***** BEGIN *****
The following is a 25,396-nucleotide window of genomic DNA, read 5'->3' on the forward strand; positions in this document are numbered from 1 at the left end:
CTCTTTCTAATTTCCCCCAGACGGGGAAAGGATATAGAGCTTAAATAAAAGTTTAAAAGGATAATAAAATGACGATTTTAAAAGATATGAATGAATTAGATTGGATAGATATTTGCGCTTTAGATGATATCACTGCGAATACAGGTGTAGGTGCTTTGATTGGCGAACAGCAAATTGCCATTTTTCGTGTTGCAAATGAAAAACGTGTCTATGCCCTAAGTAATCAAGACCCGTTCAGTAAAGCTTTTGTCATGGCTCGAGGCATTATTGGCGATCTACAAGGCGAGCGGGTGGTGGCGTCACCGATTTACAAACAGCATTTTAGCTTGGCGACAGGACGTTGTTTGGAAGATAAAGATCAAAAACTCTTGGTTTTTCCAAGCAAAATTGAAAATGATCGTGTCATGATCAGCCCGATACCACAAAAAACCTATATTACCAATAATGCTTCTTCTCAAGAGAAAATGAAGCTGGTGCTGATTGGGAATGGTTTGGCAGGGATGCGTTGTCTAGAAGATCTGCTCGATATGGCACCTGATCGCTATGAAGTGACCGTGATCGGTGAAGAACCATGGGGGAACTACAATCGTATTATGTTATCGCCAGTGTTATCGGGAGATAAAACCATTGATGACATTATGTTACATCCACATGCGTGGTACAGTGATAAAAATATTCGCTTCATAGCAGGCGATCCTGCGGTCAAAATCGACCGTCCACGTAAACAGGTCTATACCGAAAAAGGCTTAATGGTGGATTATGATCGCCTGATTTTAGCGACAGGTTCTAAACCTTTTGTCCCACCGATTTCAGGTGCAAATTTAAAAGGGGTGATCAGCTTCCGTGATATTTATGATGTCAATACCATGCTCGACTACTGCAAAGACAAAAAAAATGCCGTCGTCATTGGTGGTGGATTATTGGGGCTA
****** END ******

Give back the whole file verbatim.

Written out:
The following is a 25,396-nucleotide window of genomic DNA, read 5'->3' on the forward strand; positions in this document are numbered from 1 at the left end:
CTCTTTCTAATTTCCCCCAGACGGGGAAAGGATATAGAGCTTAAATAAAAGTTTAAAAGGATAATAAAATGACGATTTTAAAAGATATGAATGAATTAGATTGGATAGATATTTGCGCTTTAGATGATATCACTGCGAATACAGGTGTAGGTGCTTTGATTGGCGAACAGCAAATTGCCATTTTTCGTGTTGCAAATGAAAAACGTGTCTATGCCCTAAGTAATCAAGACCCGTTCAGTAAAGCTTTTGTCATGGCTCGAGGCATTATTGGCGATCTACAAGGCGAGCGGGTGGTGGCGTCACCGATTTACAAACAGCATTTTAGCTTGGCGACAGGACGTTGTTTGGAAGATAAAGATCAAAAACTCTTGGTTTTTCCAAGCAAAATTGAAAATGATCGTGTCATGATCAGCCCGATACCACAAAAAACCTATATTACCAATAATGCTTCTTCTCAAGAGAAAATGAAGCTGGTGCTGATTGGGAATGGTTTGGCAGGGATGCGTTGTCTAGAAGATCTGCTCGATATGGCACCTGATCGCTATGAAGTGACCGTGATCGGTGAAGAACCATGGGGGAACTACAATCGTATTATGTTATCGCCAGTGTTATCGGGAGATAAAACCATTGATGACATTATGTTACATCCACATGCGTGGTACAGTGATAAAAATATTCGCTTCATAGCAGGCGATCCTGCGGTCAAAATCGACCGTCCACGTAAACAGGTCTATACCGAAAAAGGCTTAATGGTGGATTATGATCGCCTGATTTTAGCGACAGGTTCTAAACCTTTTGTCCCACCGATTTCAGGTGCAAATTTAAAAGGGGTGATCAGCTTCCGTGATATTTATGATGTCAATACCATGCTCGACTACTGCAAAGACAAAAAAAATGCCGTCGTCATTGGTGGTGGATTATTGGGGCTA